What with all of the news about the volcano, the newspapers and TV have repeated many times the story of the British Airways jumbo jet that lost all power when it flew into an ash cloud created by the eruption of Mount Galunggung in Indonesia in 1982. You'll remember the story of the heroics of the pilots who, having lost all four engines, decided to glide the plane into the sea but (after it had fallen from 36,000 feet to 24,000 feet) managed to restart the engines and land the plane safely. The point is that you can't see volcanic dust clouds on radar and that's why they've grounded all of the flights in Europe, because if the jets flew into the clouds then their engines would clog.
The events around one British Airways flight in 1982 reveal the potential dangers of this sort of dust... The passenger jet effectively turned into a glider... When all four engines on the Boeing 747 being flown by Captain Eric Moody shut down at 37,000ft, he hadn't a clue why.[From BBC News - When volcanic ash stopped a Jumbo at 37,000ft]
This story always reminds me of my experiences on the ground. I was living in Bandung in central Java when that volcano went off. And when the ash cloud reached us, it was honestly one of the most unusual days of my entire life. We'd been told that the ash cloud might come but I don't remember that having any connotations. I don't remember thinking anything about it, other than that I'd never seen a volcanic ash cloud. When we woke up in the morning it was pitch black. I mean absolutely black, not like dark at night when there's still a little moonlight or starlight to see by. I mean it was absolutely pitch black, the ash blocked out the sun completely. Visibility out in the streets was maybe 50 feet maximum. You couldn't see the dust in the air right in front of your face but you couldn't see 50 feet. It was like being in fog where you can't see the fog right in front of your face.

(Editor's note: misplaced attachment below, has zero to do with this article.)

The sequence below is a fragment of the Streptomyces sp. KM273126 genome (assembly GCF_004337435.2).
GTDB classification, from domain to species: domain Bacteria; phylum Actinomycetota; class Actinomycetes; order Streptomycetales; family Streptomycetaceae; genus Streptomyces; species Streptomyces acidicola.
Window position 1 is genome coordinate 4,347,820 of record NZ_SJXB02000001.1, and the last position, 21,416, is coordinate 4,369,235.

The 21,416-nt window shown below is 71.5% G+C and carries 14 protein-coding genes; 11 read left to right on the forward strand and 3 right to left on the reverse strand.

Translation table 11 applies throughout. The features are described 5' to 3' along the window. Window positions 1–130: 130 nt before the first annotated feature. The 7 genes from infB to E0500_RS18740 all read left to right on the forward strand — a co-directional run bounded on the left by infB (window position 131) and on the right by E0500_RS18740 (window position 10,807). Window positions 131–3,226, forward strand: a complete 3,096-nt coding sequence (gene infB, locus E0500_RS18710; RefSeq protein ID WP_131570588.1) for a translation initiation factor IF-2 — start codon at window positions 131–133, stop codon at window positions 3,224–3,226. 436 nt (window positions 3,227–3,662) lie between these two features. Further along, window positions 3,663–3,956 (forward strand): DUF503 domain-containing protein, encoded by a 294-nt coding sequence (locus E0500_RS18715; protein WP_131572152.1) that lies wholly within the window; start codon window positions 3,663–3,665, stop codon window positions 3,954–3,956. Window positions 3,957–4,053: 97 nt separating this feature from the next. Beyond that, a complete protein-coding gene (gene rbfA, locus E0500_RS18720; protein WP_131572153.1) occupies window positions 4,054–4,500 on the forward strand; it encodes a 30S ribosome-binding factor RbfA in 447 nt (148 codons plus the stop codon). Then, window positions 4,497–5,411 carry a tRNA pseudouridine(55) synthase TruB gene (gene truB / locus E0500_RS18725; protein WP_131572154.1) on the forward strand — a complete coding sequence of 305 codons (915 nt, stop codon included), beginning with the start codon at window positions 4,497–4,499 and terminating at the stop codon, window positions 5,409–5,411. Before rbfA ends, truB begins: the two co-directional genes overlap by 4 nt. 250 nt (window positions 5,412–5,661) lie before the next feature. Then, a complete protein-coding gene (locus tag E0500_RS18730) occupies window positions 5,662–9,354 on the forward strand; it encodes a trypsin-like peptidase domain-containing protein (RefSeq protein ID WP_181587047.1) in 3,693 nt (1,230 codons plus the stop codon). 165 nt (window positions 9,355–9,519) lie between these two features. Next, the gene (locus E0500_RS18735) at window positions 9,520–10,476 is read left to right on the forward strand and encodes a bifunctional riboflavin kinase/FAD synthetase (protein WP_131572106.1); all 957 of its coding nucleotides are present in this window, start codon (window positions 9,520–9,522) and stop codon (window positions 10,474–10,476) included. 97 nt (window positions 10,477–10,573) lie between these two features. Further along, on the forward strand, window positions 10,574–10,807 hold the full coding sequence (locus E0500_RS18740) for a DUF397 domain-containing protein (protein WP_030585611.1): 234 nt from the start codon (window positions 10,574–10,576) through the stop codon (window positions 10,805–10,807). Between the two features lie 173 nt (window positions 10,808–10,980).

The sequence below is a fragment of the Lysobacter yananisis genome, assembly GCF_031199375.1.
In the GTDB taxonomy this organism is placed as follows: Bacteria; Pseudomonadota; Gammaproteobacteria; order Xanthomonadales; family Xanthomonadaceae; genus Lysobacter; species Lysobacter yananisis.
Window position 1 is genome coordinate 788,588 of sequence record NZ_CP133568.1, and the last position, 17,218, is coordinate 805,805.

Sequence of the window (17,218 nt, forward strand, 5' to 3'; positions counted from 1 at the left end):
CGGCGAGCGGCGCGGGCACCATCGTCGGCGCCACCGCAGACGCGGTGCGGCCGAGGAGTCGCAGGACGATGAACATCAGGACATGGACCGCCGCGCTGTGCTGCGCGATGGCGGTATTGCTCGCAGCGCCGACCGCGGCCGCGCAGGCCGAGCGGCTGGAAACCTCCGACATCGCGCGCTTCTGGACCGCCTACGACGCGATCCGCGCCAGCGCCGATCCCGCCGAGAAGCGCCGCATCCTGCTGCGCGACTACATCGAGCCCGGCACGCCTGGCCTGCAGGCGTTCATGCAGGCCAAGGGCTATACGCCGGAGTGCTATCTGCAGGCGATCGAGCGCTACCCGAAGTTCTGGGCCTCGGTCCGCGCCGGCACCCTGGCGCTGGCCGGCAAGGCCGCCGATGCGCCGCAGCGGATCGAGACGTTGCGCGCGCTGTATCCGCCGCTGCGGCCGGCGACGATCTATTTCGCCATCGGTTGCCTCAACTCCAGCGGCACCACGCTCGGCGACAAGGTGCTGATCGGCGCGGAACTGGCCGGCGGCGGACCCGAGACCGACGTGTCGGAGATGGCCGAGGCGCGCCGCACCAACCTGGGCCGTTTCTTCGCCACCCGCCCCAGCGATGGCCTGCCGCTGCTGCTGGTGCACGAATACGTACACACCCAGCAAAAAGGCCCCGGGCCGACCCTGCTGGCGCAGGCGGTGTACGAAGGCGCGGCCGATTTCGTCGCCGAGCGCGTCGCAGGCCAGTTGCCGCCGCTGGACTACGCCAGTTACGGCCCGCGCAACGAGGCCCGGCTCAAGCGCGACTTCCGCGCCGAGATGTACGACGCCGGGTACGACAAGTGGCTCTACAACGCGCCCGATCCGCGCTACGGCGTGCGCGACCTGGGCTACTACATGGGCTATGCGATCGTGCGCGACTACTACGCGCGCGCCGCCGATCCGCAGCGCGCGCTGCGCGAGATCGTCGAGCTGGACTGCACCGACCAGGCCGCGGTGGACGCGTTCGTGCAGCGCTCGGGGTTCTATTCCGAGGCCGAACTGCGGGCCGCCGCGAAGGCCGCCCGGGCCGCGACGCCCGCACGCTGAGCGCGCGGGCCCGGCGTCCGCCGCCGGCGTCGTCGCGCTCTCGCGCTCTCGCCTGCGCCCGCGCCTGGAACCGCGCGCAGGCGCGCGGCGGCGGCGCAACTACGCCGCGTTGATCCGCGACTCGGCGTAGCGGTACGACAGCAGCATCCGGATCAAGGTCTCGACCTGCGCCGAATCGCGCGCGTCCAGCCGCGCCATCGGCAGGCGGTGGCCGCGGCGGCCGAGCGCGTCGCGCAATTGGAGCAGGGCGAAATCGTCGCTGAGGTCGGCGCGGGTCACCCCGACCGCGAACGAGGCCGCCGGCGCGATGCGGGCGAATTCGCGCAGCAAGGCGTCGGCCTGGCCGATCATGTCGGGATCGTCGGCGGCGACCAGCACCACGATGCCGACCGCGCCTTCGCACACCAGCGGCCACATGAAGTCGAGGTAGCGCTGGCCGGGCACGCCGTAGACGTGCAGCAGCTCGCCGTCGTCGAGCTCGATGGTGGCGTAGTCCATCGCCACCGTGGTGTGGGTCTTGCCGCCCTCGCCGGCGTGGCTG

Since we didn't know what else to do, we got into the car and slowly navigated our way to the office. Everyone was driving very slowly with their headlights on. I can't remember ash on the ground. It wasn't like snow where it was piling up on the side of the road, I don't remember that at all. I just remember a coating of dust on everything. When we got to the office, we were issued with face masks. They just covered your nose and mouth with a sort of cotton pad which was held in place with an aluminium frame and some elastic. I actually hadn't found it difficult to breathe but it was really shocking after you put the masks on because after no more than a few minutes you could see a red film building up on the face mask where the volcanic dust was building up on the cotton instead of, presumably, going into your lungs.
It was a really strange day to spend a day, a whole day, in the pitch dark. And I can still remember how it felt sort of other-worldly to be walking round in total darkness in the middle of the day. The volcano didn't seem to affect anything in the sense that it didn't seem to stop cars from running or computers from operating. We were running some DEC mini and some early PCs (XT?) with Microsoft's now long-forgotten version of Unix called Xenix. Perhaps equipment was just more robust in those days, jet-engines excepted.
While in a reminiscing about volcanoes mood, I've also upload three pictures of my visit to Anak Krakatoa ("child of Krakatoa") in 1983. It had erupted a couple of years earlier but was quiet when we got there so we just made our way up it! It was hot, but not intolerable, and it was quite exciting to stand on the top.